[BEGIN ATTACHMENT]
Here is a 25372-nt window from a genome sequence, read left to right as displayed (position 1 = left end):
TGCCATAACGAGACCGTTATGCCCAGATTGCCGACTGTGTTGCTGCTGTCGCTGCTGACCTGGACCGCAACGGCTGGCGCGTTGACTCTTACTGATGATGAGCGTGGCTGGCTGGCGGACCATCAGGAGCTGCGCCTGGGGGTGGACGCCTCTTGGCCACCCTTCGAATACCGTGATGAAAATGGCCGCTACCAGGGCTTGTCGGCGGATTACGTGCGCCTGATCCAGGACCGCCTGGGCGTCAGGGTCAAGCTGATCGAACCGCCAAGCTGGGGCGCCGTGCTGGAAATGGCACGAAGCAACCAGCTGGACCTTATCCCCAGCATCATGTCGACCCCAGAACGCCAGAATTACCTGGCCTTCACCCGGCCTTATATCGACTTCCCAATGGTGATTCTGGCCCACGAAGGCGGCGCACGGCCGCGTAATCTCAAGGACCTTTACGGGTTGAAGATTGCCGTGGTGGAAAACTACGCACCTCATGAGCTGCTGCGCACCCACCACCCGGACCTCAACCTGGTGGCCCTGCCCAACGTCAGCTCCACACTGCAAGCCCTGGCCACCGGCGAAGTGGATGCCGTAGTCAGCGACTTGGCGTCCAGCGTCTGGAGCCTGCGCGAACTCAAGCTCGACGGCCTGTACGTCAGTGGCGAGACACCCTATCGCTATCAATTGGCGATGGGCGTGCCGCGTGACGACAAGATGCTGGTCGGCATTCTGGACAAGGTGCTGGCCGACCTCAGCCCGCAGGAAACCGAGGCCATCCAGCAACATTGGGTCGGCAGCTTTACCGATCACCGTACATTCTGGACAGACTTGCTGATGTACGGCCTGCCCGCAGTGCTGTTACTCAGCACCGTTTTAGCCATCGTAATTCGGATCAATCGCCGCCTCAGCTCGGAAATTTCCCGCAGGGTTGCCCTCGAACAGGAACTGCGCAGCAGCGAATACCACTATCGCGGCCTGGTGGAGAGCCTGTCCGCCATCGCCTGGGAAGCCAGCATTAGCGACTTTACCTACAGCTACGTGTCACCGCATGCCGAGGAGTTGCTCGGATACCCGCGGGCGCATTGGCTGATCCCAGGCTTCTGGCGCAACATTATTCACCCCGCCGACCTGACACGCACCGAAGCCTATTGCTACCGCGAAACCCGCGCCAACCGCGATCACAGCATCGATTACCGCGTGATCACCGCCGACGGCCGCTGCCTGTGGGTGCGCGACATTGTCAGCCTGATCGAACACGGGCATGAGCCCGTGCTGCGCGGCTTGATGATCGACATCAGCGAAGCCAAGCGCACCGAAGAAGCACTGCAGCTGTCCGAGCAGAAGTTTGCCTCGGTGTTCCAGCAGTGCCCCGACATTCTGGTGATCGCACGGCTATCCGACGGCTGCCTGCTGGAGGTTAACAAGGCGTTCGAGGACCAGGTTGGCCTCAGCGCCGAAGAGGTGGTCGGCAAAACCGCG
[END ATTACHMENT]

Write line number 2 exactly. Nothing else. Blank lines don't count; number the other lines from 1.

TGCCATAACGAGACCGTTATGCCCAGATTGCCGACTGTGTTGCTGCTGTCGCTGCTGACCTGGACCGCAACGGCTGGCGCGTTGACTCTTACTGATGATGAGCGTGGCTGGCTGGCGGACCATCAGGAGCTGCGCCTGGGGGTGGACGCCTCTTGGCCACCCTTCGAATACCGTGATGAAAATGGCCGCTACCAGGGCTTGTCGGCGGATTACGTGCGCCTGATCCAGGACCGCCTGGGCGTCAGGGTCAAGCTGATCGAACCGCCAAGCTGGGGCGCCGTGCTGGAAATGGCACGAAGCAACCAGCTGGACCTTATCCCCAGCATCATGTCGACCCCAGAACGCCAGAATTACCTGGCCTTCACCCGGCCTTATATCGACTTCCCAATGGTGATTCTGGCCCACGAAGGCGGCGCACGGCCGCGTAATCTCAAGGACCTTTACGGGTTGAAGATTGCCGTGGTGGAAAACTACGCACCTCATGAGCTGCTGCGCACCCACCACCCGGACCTCAACCTGGTGGCCCTGCCCAACGTCAGCTCCACACTGCAAGCCCTGGCCACCGGCGAAGTGGATGCCGTAGTCAGCGACTTGGCGTCCAGCGTCTGGAGCCTGCGCGAACTCAAGCTCGACGGCCTGTACGTCAGTGGCGAGACACCCTATCGCTATCAATTGGCGATGGGCGTGCCGCGTGACGACAAGATGCTGGTCGGCATTCTGGACAAGGTGCTGGCCGACCTCAGCCCGCAGGAAACCGAGGCCATCCAGCAACATTGGGTCGGCAGCTTTACCGATCACCGTACATTCTGGACAGACTTGCTGATGTACGGCCTGCCCGCAGTGCTGTTACTCAGCACCGTTTTAGCCATCGTAATTCGGATCAATCGCCGCCTCAGCTCGGAAATTTCCCGCAGGGTTGCCCTCGAACAGGAACTGCGCAGCAGCGAATACCACTATCGCGGCCTGGTGGAGAGCCTGTCCGCCATCGCCTGGGAAGCCAGCATTAGCGACTTTACCTACAGCTACGTGTCACCGCATGCCGAGGAGTTGCTCGGATACCCGCGGGCGCATTGGCTGATCCCAGGCTTCTGGCGCAACATTATTCACCCCGCCGACCTGACACGCACCGAAGCCTATTGCTACCGCGAAACCCGCGCCAACCGCGATCACAGCATCGATTACCGCGTGATCACCGCCGACGGCCGCTGCCTGTGGGTGCGCGACATTGTCAGCCTGATCGAACACGGGCATGAGCCCGTGCTGCGCGGCTTGATGATCGACATCAGCGAAGCCAAGCGCACCGAAGAAGCACTGCAGCTGTCCGAGCAGAAGTTTGCCTCGGTGTTCCAGCAGTGCCCCGACATTCTGGTGATCGCACGGCTATCCGACGGCTGCCTGCTGGAGGTTAACAAGGCGTTCGAGGACCAGGTTGGCCTCAGCGCCGAAGAGGTGGTCGGCAAAACCGCG